Tips for Trick or Treating with special needs children

Over the years Harvest festivals or Halloween has been one of those hit or miss holidays for Connor. He doesn’t always love wearing a costume, he doesn’t like seeing other kids in costumes and he definitely doesn’t love the fog machines and scary music. But he will almost always endure anything for that candy. I think the biggest struggle of all is when someone offers out a whole bowl of candy to him and expects him to pick just one. His first reaction was to say, thank you, take the whole bowl and turn around and walk away.

I recently came across offers tips that we will be trying this year and I wanted to share them with you.

Here are some tips for preparing a child in the spectrum for participation in the festivities of a Harvest Festival or Halloween:

The Costume: Allow choice making regarding the costume. Ensure that there is active agreement regarding what costume will be worn. Understand your child’s own sensory considerations and ensure that the costume does not pose a sensory challenge. Also, consider your child’s allergies and ensure you do not introduce a costume that may provoke an allergic reaction (e.g., latex, or make-up). At least one week before Halloween, you will want to “rehearse” putting the costume on and walking around the house with it on. This will allow you to rule-in or rule-out any of the issues mentioned above.

The Dark Neighborhood: At least one week before the Haloween, “rehearse” walking in the neighborhood, in the dark, with a flashlight (if the intention is to go out in the evening). Pre-teach the entire Trick-or-Treat sequence:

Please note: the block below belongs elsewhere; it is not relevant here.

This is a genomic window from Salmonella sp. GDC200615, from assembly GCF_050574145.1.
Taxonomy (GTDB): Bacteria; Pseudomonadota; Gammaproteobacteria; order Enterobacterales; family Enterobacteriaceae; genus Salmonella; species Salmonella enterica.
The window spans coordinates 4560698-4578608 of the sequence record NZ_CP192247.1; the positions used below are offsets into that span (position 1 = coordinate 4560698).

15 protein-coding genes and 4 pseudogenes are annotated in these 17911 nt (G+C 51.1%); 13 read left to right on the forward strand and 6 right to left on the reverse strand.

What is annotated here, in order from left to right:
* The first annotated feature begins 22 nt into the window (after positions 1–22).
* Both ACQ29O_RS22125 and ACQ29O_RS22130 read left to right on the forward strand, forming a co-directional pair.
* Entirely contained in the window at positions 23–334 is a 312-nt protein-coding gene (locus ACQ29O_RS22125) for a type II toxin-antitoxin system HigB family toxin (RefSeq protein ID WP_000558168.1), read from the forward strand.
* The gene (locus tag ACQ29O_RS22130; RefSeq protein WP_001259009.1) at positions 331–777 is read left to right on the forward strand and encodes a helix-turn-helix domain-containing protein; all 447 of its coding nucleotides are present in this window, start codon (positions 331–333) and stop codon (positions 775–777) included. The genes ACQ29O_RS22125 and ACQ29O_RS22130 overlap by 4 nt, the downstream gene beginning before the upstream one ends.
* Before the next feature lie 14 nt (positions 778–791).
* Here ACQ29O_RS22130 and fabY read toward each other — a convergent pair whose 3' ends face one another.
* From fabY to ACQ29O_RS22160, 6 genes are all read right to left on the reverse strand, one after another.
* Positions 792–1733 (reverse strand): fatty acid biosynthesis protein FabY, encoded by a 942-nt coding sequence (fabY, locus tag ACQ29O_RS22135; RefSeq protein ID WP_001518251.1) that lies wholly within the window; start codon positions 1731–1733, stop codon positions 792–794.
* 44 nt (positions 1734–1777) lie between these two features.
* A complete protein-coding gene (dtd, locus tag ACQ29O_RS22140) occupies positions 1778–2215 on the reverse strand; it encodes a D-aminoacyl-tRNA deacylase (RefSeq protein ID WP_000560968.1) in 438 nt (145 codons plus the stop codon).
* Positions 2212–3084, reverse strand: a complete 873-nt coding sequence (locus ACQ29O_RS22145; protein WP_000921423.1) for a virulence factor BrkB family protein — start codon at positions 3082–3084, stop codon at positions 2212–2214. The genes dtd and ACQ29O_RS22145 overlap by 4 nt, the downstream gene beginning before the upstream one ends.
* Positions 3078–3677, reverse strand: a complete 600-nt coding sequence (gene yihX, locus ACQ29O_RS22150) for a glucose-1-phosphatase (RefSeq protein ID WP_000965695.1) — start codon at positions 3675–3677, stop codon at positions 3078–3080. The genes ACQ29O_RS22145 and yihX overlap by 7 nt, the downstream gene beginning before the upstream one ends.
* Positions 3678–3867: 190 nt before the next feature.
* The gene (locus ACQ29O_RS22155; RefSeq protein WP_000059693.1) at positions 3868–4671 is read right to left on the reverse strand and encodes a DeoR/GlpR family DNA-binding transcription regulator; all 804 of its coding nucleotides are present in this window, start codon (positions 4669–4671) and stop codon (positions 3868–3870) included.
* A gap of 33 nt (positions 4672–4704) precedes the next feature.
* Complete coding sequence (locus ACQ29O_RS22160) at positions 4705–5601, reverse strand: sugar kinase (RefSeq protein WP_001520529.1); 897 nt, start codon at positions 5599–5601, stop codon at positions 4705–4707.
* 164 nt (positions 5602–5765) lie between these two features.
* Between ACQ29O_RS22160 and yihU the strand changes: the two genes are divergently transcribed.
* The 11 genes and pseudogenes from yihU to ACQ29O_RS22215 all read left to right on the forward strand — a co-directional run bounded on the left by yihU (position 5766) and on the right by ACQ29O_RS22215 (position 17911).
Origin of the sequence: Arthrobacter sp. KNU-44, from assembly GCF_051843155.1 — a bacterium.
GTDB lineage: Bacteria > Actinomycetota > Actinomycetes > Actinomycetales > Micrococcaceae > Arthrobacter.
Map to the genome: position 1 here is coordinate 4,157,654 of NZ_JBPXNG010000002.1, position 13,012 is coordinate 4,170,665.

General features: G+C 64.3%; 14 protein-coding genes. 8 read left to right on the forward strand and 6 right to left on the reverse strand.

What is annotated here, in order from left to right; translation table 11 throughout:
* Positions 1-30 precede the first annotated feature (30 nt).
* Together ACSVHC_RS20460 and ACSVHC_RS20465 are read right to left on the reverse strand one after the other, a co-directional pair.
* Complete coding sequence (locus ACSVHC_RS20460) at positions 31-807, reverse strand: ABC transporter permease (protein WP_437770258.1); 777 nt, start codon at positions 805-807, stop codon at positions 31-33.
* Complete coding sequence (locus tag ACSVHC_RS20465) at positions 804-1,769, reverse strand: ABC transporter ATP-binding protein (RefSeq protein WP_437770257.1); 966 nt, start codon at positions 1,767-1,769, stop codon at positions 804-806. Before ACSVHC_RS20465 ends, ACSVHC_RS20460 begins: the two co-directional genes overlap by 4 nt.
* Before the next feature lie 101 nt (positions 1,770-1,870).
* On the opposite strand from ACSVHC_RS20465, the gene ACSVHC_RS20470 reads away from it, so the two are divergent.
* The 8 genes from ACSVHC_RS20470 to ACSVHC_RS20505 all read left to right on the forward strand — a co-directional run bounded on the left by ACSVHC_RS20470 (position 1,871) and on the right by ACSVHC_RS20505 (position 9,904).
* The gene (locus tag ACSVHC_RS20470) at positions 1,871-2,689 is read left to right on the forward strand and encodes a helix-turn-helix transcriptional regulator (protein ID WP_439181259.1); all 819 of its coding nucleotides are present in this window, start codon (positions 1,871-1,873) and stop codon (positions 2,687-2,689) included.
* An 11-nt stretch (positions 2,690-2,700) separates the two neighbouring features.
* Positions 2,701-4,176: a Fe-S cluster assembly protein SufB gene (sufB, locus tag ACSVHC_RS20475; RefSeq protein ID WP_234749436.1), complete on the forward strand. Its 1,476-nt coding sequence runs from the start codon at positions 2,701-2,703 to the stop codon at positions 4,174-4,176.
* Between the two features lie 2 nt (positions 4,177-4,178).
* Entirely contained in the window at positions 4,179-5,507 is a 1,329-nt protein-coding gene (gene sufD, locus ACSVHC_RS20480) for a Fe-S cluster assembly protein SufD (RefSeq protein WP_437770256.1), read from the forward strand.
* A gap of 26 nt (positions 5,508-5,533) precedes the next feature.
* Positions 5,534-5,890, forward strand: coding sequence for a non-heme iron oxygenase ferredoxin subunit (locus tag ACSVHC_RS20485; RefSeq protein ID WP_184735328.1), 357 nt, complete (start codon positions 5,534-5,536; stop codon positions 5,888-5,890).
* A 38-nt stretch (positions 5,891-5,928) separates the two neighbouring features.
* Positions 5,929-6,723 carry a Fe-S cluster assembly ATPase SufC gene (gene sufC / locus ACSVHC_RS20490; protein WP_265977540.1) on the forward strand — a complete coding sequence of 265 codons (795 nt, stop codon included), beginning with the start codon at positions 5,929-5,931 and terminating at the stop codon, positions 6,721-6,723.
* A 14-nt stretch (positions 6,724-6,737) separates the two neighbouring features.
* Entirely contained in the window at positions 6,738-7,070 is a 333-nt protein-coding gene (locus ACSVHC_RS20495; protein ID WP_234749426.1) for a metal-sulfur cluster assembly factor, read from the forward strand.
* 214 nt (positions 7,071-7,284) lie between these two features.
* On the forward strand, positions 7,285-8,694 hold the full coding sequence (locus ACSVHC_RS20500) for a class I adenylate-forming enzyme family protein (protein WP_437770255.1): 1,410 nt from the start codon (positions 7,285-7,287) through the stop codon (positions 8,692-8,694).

.    Approach a house.

.    Knock on a door or approach an open door.

.    Select one piece of candy, or treat (this can be challenging since children are not often presented with an entire bowl of candy and asked to select just one).

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.    Saying thank you for the treat.

.    Follow the flashlight to the next house (again, if dark outside during the house visits).

Watch You Tube videos of other children going through the trick-or-treat sequence, like this one for instance: https://www.youtube.com/watch?v=BXvkVLCDdxs

The Candy: Of course there will be a desire to eat the candy. You will want to set expectations in advance. One way to manage the request is to create a narrative (a story) that you will review with your child a few days prior to the event. In addition, you can use a timing device your child can wear or hold in their pocket. A device that sounds an alarm or vibrates will signal the time for a “gobbling goblin” break.

 

 

 

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